God Didn't Say That

Bible Translations and Mistranslations

Translation Challenge: Joseph, Pharaoh, and the Servants’ Heads

The Joseph narrative is brilliantly written in a way that few translations capture. One example comes when Joseph, having been thrown in jail, is asked to interpret the dreams of two of Pharaohs’ servants — the butler and the baker — who have also been imprisoned.

First comes the butler, and Joseph has good news for him: “Pharaoh … will restore you to your position” (Genesis 40:13).

For the baker, the news is not so good: “Pharaoh … will hang you on a tree” (Genesis 40:19).

The key text, though, lies in the parts I just left out.

In the case of the butler, the Hebrew is, literally, “Pharaoh will lift up your head…,” which, in Hebrew, was a common expression indicating something good. For example, in Jeremiah 52:31 Evilmerodach (that’s the guy’s name) “lifted up the head” of King Jehoiachin, and “brought him forth out of prison.”

In the case of the baker, Joseph starts with the same exact phrase: “Pharaoh will lift up your head…” but then Joseph adds, “off of you!”

We can almost see the scene playing out. Joseph has already given good news to one servant. The other waits anxiously for Joseph’s verdict. Joseph starts speaking, and things seem to be looking up. “Pharaoh will lift up your head… — so far so good! — “…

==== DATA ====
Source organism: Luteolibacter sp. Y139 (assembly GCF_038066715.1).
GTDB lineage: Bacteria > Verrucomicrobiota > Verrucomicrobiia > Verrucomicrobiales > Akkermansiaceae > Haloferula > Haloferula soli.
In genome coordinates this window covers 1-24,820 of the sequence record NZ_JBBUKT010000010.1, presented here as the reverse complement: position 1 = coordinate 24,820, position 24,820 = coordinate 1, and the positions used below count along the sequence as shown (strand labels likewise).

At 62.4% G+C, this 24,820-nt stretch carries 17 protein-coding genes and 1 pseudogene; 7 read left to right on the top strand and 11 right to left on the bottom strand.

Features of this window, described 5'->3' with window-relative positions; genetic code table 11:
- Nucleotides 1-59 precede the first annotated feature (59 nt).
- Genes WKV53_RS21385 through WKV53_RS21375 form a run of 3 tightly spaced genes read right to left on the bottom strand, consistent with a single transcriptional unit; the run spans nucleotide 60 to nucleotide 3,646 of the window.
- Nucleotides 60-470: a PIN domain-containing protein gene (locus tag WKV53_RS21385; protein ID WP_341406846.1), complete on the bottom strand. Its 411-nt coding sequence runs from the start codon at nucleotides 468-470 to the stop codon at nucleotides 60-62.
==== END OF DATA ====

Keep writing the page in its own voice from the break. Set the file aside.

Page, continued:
…off of you and hang you on a tree.” Oops.

The obvious question is how to capture this exceptional dialogue in English. (In And God Said, I note that “Pharaoh wants you hanging around the court” almost works for both servants.)

Certainly the English “lift up your head” doesn’t work for the butler. That’s not an expression in English (though that doesn’t stop most translations from using that flawed wording). But alternatives like the CEV’s “the king will pardon you” don’t seem to offer any hope of preserving the word play.

Can anyone come up with a good way to translate these two lines?

January 13, 2011 Posted by | translation challenge | , , , | 8 Comments

Love is What Love Does: On 1 Corinthians 13

The first 13 verses of 1 Corinthians 13 form an extended poetic passage about love. As with all stylistic prose, this text is difficult to translate well.

In particular, verses 4-7 present a challenge to the translator, because in those verses “love” is personified through 15 Greek verbs that describe what love does. (As an aside: it’s tempting to capitalize “Love” here: “…verbs that describe what Love does.”)

As I’ve already pointed out, mimicking parts of speech when translating generally has very little merit. So there’s no particular reason to translate a Greek verb as an English verb, rather than, say, an English adjective, or something else.

Most translations take the first Greek verb, in 13:4 — makrothumeo — and render it as the adjectival “is patient” rather than, for example, the now stilted “suffereth long” of the KJV. By itself, there’s nothing wrong with this. And, in fact, I can’t think of a good modern English verb that means “to be patient.”

But other Greek verbs in the series do end up as verbs in English. Most translations opt for “rejoices” for chairo and sugchairo in verse 13:6, for example.

The problem is that the English mixture of verbs and adjectives destroys the pattern of the original, and, along with the pattern, much of the powerful impact of the original.

Here are approximations of the 15 concepts expressed as verbs in the original: